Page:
Challenges to overcome: Existing Technology

One of the most critical considerations is then establishing the capabilities of your existing technology. Unless you want to start again from scratch, and most companies do not, it will be vital to find a global payroll system or solution that can integrate well with the systems you already have in place, such as your payroll, reporting, time and attendance, HR and financial systems. Make life significantly easier by analysing the degree of automation that the system offers, so you can make sure that your payroll operations are as efficient as possible. Making sure the user interface is simple to use and provides self-service options for employees is helpful, as it will save the amount of time that your payroll department has to spend answering questions. Finally, make sure that reporting from the system will be straightforward and consistent so you can have a good understanding of global payroll issues at a glance.

Challenges to overcome: Compliance

Another of the significant headaches associated with global payroll systems and associated payroll processing is compliance. If you are working across different countries, you will need to be compliant in many different jurisdictions, and this can be incredibly complicated. Complying with tax regulations can be particularly complicated. The Global Payroll Management Institute recommends bringing in specialists who understand compliance in different jurisdictions to avoid costly mistakes. Aside from tax, you will also need to comply with social security regulations in the country of operation. Bringing in experts can help you to set your system up correctly from the start, to avoid errors. Of course, locating payroll consulting or project experts is something we at JGA Recruitment can help you with too! If you need help, email me:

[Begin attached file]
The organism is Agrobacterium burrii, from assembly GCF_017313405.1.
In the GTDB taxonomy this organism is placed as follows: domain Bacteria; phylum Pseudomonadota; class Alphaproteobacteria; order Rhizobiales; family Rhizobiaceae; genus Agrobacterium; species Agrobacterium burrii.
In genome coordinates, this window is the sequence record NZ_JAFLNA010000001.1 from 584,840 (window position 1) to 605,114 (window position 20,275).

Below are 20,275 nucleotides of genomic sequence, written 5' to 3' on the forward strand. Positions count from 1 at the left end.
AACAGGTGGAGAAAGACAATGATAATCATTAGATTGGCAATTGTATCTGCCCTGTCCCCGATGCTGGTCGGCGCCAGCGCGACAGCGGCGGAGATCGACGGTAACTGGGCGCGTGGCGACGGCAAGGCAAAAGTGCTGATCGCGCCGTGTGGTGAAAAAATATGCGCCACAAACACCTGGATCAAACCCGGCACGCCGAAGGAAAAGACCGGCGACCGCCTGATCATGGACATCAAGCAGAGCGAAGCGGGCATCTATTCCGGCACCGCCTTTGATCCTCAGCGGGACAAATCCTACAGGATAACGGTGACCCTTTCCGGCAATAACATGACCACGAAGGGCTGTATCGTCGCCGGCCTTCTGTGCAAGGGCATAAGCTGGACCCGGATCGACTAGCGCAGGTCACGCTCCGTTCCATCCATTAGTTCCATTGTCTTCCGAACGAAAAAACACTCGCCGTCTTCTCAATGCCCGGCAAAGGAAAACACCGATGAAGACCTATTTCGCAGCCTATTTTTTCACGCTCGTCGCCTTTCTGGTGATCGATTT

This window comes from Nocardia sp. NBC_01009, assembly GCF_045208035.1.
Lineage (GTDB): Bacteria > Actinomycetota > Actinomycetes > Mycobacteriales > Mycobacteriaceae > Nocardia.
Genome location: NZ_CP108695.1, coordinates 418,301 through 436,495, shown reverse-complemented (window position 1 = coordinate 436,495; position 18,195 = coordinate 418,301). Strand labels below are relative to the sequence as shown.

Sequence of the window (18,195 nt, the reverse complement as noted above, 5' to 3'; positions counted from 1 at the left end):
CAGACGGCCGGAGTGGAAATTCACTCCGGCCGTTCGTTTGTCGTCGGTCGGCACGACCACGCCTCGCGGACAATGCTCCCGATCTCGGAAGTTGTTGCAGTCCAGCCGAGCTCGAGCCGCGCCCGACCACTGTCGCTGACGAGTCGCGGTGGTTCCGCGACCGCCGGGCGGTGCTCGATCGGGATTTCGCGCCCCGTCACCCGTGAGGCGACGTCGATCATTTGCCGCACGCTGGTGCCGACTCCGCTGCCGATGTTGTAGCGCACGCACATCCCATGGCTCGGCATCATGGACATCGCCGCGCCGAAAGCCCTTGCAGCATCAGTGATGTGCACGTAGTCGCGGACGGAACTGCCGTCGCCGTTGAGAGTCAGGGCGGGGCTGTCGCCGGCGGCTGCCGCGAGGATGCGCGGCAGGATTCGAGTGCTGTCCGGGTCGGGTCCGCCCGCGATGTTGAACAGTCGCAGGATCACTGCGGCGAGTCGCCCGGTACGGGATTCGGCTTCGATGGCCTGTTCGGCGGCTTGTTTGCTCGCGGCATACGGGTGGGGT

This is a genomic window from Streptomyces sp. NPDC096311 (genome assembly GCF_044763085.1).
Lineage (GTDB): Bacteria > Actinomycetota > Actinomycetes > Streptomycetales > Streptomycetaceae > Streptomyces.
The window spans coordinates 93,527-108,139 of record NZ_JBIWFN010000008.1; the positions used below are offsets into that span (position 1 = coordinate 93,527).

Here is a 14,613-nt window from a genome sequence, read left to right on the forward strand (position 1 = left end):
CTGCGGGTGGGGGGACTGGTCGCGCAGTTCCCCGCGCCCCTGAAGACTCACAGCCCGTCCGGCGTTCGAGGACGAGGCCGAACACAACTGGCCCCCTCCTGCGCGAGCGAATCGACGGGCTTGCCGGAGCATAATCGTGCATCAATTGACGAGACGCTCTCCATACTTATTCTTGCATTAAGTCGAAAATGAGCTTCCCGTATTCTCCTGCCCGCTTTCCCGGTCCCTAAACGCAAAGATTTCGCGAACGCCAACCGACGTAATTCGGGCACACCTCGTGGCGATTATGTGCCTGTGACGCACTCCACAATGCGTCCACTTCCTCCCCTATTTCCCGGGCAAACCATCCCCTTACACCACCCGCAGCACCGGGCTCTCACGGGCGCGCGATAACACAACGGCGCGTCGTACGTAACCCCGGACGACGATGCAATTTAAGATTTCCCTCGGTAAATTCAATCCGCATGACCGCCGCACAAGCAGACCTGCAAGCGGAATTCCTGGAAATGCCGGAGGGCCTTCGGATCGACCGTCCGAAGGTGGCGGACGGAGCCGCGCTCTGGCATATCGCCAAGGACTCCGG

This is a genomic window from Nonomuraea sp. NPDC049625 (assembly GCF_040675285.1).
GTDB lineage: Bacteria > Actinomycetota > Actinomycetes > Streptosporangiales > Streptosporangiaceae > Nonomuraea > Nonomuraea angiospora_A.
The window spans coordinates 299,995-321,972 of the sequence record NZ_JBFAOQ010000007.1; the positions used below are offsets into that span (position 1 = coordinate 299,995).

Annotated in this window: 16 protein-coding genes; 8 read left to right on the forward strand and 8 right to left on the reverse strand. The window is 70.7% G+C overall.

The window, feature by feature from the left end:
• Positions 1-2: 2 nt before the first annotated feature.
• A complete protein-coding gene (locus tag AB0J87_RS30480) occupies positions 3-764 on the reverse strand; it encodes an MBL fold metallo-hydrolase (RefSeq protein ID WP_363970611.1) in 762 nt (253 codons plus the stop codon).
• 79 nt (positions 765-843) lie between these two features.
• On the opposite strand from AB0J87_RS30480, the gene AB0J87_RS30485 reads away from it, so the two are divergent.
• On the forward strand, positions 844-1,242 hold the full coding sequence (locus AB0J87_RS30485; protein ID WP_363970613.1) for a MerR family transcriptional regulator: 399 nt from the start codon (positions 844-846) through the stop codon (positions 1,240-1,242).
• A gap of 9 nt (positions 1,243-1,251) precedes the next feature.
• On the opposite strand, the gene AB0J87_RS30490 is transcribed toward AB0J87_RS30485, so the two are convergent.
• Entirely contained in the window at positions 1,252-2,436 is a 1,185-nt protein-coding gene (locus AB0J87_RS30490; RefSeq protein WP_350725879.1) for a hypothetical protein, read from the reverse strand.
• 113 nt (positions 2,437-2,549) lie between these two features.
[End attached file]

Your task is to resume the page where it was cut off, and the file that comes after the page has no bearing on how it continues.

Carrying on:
Challenges to overcome: People Management



Another challenge of implementing global payrolls is dealing with the people side of things. Leadership skills form an essential part of any payroll management remit, especially where large teams are involved.  However, going global will often lead to changes concerning responsibilities and job roles too. Managing change is therefore vital, especially if your team is afraid of automation. It is human nature to be fearful of the unknown but with evolution, brings opportunity. In reference to RPA (Robotic Process Automation) and artificial intelligence coming into payroll operations, focus on the opportunities it can bring (you can read one of my previous articles on the subject here). Responding to RPA positively will encourage your team to support the change. Automation (in my view) will require payroll departments to develop significant technical payroll expertise, which means that data inputting payroll roles could become a thing of the past. I believe that automation will raise the profile of the payroll profession because it will force businesses to recognise payroll as being a very technically capable function that contributes high-level reporting and analytics to support strategic decision-making at board-level. Evolution is always challenging, so it is imperative that you support your payroll team to ensure they are not confused or concerned during the implementation process.

Subsequently, I would advise adopting particular change management techniques to help avoid these difficult challenges, and I would recommend communicating openly with staff, so they understand why projects are taking place and how they can also get involved. This can help gain support and buy-in for the project so that it runs smoothly – which is a lot better than dealing with employee resistance or demoralisation.  In addition, when managing change, it is also crucial to consider organisational politics to get your stakeholders on-side. This is essential because if you can achieve stakeholder backing then they will not only support you, but they may also free up additional budget or resources that can help the project.